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From: Ken Armstrong

I like that one. Do you think TSE's famous remark in the preface to
_Nightwood_ trumps it? (It's famous, but I'm not recalling the word for
word; something like those who stand on individualism and those who
privilege the group "are eaten by the same worm."
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Well, Eliot's is much less aphoristic, and in fact the whole subject is
much more complicated than the simple qiotes would imply. If you were to
read Hesse's IF THE WAR GOES ON... you would get a whole mindful of focus
on the individual. The quote for which we have been looking, seems like
it should have been in that book. Hesse has gone on about the individual
like that in other places too. But then he has held forth very
romantically about the perfection of Switzerland and how it is the
greatest democracy, &c. &c. In fact he tends to make US patriotism look
tepid. So I think he had more balance in his view than the simple quote
would reveal. All his focus on the individual has to be seen in the
context of what he experienced in Germany from 1900 to 1945. It wasn't
nice, and there was no room for the individual, either in law or in
the ethos of the time. The Kaiser and Hitler couldn't have built what
they did, otherwise. So Hesse saw himself with the God-given mission
to help young adults avoid that tribal surge by promoting individualism.
I could believe if he had spent some of that time in the U.S. he would
have been much more focussed on balance.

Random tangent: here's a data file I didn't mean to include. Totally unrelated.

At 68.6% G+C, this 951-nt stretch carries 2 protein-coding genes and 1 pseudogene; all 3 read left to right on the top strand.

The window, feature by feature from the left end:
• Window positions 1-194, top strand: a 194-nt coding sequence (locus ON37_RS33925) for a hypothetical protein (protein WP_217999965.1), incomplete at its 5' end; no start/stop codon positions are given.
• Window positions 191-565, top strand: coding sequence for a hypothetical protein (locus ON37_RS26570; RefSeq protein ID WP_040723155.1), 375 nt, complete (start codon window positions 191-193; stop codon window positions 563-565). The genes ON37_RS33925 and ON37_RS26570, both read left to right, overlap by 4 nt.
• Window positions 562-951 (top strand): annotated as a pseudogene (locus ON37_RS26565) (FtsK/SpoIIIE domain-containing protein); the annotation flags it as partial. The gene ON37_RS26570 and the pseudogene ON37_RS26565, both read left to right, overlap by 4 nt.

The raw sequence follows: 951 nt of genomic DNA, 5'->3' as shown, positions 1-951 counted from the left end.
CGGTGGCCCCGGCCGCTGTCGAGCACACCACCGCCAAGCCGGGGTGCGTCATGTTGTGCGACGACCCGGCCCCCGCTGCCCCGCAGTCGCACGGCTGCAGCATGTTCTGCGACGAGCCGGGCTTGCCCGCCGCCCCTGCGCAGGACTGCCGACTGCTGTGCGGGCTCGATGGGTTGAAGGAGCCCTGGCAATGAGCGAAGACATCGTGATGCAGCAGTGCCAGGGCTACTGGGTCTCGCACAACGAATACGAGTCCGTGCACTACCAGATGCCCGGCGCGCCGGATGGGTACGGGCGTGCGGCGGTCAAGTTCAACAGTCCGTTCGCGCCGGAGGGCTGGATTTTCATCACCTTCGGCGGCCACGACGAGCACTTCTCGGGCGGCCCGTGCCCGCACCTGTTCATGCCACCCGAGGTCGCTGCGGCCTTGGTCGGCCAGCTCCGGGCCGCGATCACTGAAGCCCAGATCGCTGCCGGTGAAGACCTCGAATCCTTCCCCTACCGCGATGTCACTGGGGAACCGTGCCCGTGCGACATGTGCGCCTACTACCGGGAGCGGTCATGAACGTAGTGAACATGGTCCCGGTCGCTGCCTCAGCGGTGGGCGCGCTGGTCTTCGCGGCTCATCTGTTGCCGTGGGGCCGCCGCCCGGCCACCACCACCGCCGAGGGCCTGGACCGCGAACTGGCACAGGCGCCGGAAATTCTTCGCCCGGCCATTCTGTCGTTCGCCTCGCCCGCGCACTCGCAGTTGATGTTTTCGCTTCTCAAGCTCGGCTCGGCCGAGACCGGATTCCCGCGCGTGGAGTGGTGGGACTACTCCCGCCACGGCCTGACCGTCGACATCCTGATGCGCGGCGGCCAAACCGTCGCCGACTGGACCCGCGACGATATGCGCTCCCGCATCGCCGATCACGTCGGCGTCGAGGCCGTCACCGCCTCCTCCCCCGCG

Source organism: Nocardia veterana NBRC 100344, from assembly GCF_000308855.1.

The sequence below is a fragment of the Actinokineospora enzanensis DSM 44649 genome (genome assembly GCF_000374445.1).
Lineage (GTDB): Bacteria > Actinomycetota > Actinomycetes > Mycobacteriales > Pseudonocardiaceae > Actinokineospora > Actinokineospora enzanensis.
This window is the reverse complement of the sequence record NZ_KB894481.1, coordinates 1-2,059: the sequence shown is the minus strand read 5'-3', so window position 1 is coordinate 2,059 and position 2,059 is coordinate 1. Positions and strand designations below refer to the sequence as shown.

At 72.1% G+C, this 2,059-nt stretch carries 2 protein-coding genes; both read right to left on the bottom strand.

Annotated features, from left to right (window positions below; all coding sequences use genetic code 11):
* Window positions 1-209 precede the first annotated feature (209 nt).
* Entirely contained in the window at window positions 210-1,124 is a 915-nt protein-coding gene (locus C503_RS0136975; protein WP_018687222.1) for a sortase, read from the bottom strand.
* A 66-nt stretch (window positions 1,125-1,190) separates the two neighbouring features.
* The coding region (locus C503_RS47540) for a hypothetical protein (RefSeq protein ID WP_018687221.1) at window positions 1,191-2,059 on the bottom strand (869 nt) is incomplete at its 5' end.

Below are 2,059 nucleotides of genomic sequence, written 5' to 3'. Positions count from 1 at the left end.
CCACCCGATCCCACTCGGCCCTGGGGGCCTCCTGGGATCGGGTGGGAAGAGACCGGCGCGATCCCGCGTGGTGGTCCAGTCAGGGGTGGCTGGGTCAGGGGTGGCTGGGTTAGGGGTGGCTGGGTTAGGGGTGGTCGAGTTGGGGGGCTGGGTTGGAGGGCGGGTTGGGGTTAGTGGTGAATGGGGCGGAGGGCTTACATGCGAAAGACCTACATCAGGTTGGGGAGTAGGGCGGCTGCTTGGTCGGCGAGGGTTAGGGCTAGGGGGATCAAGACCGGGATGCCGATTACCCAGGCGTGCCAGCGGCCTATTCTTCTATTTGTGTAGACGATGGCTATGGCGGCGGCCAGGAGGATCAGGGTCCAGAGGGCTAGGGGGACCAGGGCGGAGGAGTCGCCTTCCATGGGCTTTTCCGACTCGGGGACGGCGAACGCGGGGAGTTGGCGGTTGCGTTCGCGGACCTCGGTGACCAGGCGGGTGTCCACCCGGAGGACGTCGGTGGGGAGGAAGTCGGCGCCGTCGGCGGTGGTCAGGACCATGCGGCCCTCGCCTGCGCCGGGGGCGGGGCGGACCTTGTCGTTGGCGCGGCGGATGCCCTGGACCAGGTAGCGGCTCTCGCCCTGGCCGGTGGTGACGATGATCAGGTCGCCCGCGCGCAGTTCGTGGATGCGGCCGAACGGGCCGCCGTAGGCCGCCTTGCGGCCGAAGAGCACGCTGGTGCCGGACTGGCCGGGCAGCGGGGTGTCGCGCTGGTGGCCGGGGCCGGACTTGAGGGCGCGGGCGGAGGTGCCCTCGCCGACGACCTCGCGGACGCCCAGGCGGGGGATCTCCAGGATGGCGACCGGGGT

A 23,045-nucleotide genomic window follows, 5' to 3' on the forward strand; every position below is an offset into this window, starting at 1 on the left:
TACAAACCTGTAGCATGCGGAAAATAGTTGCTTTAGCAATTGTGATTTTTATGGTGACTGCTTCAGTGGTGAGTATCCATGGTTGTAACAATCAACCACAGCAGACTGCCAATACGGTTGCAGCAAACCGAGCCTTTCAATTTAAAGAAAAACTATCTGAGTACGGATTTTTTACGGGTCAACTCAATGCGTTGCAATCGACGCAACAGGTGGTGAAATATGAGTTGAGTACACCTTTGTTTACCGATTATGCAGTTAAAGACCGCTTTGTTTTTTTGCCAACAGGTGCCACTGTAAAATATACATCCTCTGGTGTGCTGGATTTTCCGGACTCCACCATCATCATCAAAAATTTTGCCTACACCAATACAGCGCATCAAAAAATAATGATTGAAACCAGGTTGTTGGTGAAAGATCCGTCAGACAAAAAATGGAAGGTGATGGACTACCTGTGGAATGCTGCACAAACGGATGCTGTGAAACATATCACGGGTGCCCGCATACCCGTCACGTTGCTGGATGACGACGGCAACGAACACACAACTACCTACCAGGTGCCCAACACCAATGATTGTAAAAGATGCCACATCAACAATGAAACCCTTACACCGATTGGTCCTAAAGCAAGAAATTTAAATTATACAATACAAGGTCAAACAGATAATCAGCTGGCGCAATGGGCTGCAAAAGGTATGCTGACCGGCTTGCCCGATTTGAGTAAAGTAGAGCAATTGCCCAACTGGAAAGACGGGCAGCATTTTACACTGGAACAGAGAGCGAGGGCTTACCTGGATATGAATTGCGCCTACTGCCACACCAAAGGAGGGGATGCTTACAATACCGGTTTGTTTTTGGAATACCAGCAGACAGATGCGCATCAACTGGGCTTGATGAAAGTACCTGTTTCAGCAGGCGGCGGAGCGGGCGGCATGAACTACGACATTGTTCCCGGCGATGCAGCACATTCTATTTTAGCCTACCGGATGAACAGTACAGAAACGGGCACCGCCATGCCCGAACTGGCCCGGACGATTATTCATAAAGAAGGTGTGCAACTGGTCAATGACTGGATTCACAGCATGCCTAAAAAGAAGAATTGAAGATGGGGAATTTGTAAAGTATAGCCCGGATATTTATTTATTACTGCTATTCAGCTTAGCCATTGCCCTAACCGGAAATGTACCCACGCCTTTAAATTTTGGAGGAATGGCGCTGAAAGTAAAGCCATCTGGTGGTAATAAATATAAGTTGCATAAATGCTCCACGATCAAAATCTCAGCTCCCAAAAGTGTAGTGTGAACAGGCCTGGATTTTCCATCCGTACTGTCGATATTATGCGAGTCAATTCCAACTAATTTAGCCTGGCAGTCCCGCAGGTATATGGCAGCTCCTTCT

Whereas Hesse's focus was political, Eliot's was spiritual
(that dreaded dimension that never gets discussed on this list --
 how gauche of me even to mention it). "Attachment to self, or to
things...." &c. gets in the way of attachment to God. Pure and simple.
But I suspect Eliot would agree that attachment to self as a path to
maturity is the preferrable path to selflessness. Achieving
selflessness through the herd means one has no self to offer,
no detachment for the sake of love can be made, no awful moment
of a daring surrender. But the way of self is more dangerous

Sartre in HUIS CLOS said "Hell is other people." Eliot deliberately
countered that in THE COCKTAIL PARTY by having a character (Celia
I think?) say, "Hell is one's self".

Bottom line: in the context in which we are all worm-meat,
I think Eliot's does trump Hesse's, but only in that context.
(Did yuo know that one of those so-called worms is otherwise
named a cheese-skipper because of the way it dances over the
corpse?)

Perhaps my mentionng of the spiritual dimension might embolden
a lurker or two to get involved. I hope so. I mean, one really
shouldn't avoid the fact that Eliot did, consciously and
deliberately, move beyond the waste land.

Here is Eliot's passage:

The miseries that people suffer through their
particular abnornmalities & temperament are
visible on the surfaces; the deeper design is
that of the human misery and bondage which is
universal. In normal lives this misery is mostly
concealed; often, what is most wretched of all,
concealed from the sufferer more effectively than
from the observer. The sick man does not know what
is wrong with him; he partly wants to know, and
mostly wants to conceal the knowledge from himself.
In the Puritan morality that I remember, it was
tacitly assumed that if one was thrifty, enterprising,
intelligent, practical and prudent in not violating
social conventions, one ought to have a happy and
'successful' life. Failure was due to some weakness
or perversity peculiar to the individual; but the
decent man need no nightmares. It is now rather more
common to assume that all individual misery is the
fault of 'society', and is remediable by allterations
from without. Fundamentallv, the two philosophies,
however different they may appear in operation,
are the same. It seems to me that all of us, so far
as we attach ourselves to created objects and
surrender our wills to temporal ends, are eaten
by the same worm.

Eliot, T.S. "Introduction." NIGHTWOOD by Djuna Barnes.
   London: Faber, 1936: 5-6.